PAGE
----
Marijuana Research

The University of Mississippi

Potency Monitoring Program Reports

Marijuana stored in barrells at the University of Mississippi

These reports reflect NIDA’s ongoing analysis of THC and other cannabinoid potency levels found in illicit cannabis products seized and submitted by the Drug Enforcement Administration and by state and local police agencies. It is up to participating agencies to determine which samples are submitted, and only samples from the illegal market are sent for analysis. 

The reports are produced quarterly by the National Center for Natural Projects Research located at the University of Mississippi, under contract with NIDA. Cannabis specimens categorized as non-domestic are those received from DEA regional laboratories.

The purpose of these analyses is to monitor the potency of cannabis being distributed in the illegal marijuana marketplace and provide to NIDA, DEA and other interested agencies a comprehensive base for information on confiscated materials with respect to time, geographical area of confiscation, and the product type (cannabis, hashish, and hash oil). Information provided by the potency monitoring program is useful in assessing the potential health impact of cannabis use, as well as illicit distribution patterns.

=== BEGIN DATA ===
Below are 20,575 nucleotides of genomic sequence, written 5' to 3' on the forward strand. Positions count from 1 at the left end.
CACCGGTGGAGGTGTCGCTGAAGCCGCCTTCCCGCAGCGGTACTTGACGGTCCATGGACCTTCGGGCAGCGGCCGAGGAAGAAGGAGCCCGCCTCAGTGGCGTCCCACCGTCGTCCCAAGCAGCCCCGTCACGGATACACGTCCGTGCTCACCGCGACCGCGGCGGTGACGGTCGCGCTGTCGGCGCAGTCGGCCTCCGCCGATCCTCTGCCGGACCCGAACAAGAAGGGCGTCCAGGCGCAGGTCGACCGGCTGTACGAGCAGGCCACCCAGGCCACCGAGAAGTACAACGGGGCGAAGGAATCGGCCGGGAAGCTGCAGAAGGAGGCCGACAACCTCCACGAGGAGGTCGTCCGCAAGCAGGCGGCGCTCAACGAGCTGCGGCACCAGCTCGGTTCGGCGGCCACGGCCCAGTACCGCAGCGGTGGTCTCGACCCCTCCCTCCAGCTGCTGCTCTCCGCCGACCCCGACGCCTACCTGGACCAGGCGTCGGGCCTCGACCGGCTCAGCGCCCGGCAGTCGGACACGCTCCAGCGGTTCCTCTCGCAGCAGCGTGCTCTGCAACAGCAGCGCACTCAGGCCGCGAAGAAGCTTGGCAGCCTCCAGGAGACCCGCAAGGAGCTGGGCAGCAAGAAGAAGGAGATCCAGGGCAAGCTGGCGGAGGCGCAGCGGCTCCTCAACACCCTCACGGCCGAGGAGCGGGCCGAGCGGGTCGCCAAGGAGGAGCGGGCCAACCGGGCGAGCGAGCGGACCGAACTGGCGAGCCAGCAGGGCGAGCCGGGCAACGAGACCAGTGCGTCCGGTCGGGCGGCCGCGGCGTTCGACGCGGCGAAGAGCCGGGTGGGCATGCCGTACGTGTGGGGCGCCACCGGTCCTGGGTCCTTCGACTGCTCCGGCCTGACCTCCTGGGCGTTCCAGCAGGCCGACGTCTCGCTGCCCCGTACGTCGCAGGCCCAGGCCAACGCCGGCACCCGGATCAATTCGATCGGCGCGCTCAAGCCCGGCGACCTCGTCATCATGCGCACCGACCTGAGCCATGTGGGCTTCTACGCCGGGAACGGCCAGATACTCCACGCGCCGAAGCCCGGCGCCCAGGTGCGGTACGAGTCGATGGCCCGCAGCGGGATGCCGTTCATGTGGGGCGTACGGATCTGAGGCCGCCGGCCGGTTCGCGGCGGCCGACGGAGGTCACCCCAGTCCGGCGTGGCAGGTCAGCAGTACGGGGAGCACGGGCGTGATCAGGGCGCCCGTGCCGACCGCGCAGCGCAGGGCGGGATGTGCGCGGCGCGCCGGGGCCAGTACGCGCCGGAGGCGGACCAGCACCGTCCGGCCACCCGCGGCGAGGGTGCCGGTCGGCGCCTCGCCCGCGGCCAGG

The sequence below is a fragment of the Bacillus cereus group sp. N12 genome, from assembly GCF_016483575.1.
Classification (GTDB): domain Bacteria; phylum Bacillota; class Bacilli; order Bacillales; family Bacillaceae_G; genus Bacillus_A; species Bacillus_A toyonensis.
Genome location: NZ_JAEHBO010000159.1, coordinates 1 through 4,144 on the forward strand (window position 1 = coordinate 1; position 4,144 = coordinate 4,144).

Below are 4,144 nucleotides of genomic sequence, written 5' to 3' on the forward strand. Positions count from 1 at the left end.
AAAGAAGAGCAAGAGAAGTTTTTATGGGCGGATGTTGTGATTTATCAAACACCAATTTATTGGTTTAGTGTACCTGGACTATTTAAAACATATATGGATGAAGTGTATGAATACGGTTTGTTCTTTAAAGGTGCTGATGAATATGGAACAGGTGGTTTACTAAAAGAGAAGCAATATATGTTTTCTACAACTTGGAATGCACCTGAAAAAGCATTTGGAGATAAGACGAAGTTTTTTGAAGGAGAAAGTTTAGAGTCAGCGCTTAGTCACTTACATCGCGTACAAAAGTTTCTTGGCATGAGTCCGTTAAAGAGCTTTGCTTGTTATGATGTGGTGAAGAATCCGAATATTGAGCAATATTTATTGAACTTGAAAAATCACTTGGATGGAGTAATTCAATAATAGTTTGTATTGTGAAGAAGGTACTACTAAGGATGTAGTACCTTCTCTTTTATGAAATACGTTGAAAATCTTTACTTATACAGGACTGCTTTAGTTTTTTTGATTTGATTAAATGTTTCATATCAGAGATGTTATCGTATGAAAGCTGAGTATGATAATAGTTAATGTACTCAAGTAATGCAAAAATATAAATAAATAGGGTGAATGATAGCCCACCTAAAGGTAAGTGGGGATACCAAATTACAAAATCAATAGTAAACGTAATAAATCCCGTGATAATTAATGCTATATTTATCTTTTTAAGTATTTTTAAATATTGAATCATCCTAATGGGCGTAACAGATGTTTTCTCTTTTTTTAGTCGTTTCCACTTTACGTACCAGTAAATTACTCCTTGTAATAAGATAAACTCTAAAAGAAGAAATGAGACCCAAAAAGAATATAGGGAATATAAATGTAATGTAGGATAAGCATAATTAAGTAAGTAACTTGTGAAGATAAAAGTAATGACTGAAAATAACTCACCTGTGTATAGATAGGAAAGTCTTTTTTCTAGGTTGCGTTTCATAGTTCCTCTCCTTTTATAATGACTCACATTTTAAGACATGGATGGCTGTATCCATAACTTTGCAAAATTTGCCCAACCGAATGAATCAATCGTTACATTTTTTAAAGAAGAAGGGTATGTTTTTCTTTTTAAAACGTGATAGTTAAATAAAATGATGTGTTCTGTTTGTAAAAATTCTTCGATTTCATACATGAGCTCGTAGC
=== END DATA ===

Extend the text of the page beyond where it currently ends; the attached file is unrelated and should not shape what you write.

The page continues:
Various forms of cannabis products tested in the laboratory are classified into one of three categories:

  • cannabis (plant material)
  • hashish (dried resin)
  • hash oil (cannabis extract)

Each specimen is analyzed by gas chromatography (GC) for the major psychotropic component, Delta-9-tetrahydrocannabinol (THC), as well as minor cannabinoids that contribute to the chemical profile of a specimen. These minor cannabinoids include cannabidiol (CBD), cannabichromene (CBC), Delta-8-tetrahydrocannabinol (D-8 THC), cannabinol (CBN), cannabigerol (CBG), and tetrahydrocannabivarin (THCV).

Note: The reports specify how many samples are examined in each quarterly time period.  The ‘n’ heading in some tables in this report denotes total numbers of specimens. In time-based data, ‘Year’ indicates the year of seizure, not the date of receipt or analysis.

NIDA began online posting of these analyses starting with 2019 reports, and they reflect cumulative data since 1995. The more detailed earlier reports from 1995-2018 can be made available.  Although potency monitoring data has been collected since 1973, data from 1973-1994 has been archived at NCNPR and is available for study.  If interested in obtaining the earlier data or reports, a request should be made to Robert Walsh at


Reporting Period September 23 – December 22 (PDF)
Reporting Period June 23 – September 22 (PDF)
Reporting Period March 23 – June 22 (PDF)
Reporting Period December 18, 2018 – March 22 (PDF)